Medical examiner

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GMC Savana Medical Examiner van.

A medical examiner is a medically qualified government officer whose duty is to investigate deaths and injuries that occur under unusual or suspicious circumstances, to perform post-mortem examinations, and in some jurisdictions to initiate inquests.

A medical examiner is a government official who

In some jurisdictions with English origins or history, a coroner performs these and other duties. Within the United States, there is a mixture of coroner and medical examiner systems, and in some states, dual systems. The meaning of these terms, duties, and requirements to hold office vary widely between jurisdictions.


Qualifications for medical examiners in the U.S. vary from jurisdiction to jurisdiction. In Wisconsin, for example, some counties do not require individuals to have any special educational or medical training to hold this office.[1] In most jurisdictions, a medical examiner is required to have a medical degree, although in many this need not be in pathology. Other jurisdictions have stricter requirements, including additional education in pathology, law, and forensic pathology. Medical examiners are typically appointed officers.[2] They are typically medical officers that perform autopsy procedures on the human body after death.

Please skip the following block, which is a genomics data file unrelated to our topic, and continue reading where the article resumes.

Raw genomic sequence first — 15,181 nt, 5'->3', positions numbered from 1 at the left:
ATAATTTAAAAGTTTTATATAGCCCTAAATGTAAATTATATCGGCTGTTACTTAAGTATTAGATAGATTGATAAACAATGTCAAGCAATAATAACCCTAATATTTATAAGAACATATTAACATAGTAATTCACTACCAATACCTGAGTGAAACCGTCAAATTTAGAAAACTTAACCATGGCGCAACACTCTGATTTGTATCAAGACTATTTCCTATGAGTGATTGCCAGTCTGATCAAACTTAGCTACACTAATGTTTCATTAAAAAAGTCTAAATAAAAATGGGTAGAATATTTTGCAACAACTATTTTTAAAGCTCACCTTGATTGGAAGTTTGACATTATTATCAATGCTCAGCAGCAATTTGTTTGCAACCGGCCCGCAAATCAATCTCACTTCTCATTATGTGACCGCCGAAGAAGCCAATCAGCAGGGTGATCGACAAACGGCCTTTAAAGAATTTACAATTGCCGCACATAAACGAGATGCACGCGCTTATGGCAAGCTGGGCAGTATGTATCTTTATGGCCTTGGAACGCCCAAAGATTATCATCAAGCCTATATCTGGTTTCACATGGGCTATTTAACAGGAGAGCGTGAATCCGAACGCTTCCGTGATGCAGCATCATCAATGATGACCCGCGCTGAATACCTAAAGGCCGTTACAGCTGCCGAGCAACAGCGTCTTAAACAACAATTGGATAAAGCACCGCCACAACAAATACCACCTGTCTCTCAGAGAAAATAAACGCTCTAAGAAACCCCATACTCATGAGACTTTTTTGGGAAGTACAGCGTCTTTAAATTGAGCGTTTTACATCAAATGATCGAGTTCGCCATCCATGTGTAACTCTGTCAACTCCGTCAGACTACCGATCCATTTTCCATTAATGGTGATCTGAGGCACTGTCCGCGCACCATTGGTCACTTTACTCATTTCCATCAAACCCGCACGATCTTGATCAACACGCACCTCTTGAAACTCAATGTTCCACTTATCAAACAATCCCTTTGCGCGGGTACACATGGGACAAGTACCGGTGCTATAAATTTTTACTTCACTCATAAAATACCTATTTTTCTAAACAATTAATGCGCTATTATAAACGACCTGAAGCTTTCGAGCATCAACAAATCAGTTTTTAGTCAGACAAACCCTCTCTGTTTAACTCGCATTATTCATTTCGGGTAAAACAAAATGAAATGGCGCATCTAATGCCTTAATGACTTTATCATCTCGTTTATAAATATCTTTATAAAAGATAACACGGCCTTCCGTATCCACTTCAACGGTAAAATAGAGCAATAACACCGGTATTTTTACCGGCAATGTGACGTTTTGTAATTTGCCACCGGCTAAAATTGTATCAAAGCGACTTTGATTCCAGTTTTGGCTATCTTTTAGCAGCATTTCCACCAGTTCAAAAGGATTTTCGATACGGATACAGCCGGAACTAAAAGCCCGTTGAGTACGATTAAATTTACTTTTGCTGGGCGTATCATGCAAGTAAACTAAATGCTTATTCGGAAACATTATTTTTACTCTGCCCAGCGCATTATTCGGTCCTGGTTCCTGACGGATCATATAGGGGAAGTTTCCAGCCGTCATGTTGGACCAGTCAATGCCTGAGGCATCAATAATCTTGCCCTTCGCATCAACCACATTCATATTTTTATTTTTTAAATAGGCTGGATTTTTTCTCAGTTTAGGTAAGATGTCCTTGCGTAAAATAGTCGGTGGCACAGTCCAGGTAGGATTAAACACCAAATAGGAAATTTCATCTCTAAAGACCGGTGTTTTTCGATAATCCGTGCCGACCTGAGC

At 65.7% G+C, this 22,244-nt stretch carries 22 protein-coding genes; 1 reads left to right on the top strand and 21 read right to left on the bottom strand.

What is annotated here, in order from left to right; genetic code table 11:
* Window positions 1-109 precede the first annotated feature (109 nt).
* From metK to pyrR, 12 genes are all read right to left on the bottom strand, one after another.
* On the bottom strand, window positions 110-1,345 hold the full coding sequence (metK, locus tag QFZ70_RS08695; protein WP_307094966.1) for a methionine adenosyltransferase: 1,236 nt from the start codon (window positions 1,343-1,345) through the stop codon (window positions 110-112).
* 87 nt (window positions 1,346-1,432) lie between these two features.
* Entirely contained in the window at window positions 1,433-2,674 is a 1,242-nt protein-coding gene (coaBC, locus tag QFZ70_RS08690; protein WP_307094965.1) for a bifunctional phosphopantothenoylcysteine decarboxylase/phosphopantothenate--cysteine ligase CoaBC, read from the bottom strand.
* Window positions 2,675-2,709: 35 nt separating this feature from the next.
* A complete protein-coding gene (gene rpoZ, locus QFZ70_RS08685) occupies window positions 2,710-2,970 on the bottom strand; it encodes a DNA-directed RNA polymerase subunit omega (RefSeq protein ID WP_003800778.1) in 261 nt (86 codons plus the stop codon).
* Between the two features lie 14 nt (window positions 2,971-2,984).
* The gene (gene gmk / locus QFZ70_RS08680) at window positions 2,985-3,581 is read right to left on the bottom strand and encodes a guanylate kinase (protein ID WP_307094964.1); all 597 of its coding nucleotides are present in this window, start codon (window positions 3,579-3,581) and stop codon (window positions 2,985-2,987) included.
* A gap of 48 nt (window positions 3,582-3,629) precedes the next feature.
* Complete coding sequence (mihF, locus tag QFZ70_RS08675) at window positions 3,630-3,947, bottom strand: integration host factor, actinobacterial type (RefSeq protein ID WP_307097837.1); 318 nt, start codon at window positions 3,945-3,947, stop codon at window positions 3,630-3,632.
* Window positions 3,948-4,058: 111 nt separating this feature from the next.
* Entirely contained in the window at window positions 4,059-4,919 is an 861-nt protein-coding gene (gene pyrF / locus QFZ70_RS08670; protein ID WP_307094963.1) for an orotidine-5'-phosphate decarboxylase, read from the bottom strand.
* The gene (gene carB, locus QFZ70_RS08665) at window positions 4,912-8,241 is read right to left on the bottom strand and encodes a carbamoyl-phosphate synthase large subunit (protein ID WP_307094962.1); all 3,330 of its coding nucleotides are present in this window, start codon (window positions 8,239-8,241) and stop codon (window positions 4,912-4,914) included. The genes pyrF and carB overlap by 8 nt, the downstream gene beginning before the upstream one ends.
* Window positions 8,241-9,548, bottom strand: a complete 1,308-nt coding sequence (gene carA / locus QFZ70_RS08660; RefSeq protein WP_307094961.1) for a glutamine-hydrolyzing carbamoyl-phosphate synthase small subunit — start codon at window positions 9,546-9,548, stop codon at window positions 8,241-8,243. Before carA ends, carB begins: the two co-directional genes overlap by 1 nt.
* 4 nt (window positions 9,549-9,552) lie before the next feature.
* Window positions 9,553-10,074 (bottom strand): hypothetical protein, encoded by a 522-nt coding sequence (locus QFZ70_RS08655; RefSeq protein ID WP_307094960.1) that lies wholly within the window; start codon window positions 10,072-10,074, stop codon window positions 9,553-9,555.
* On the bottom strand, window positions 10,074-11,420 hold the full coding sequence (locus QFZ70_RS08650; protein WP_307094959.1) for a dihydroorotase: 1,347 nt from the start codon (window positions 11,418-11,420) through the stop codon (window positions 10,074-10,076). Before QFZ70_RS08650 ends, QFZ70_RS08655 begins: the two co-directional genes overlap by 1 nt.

In popular culture[edit]


  1. ^ Coroners and Medical Examiners: A Comparison of Options Offered by Both Systems in Wisconsin Jenifer Keach, Rock (WI) County Coroner, April 6, 2010
  2. ^ National Academy of Sciences, Strengthening Forensic Science in the United States: A Path Forward, (2009), p 241-253.

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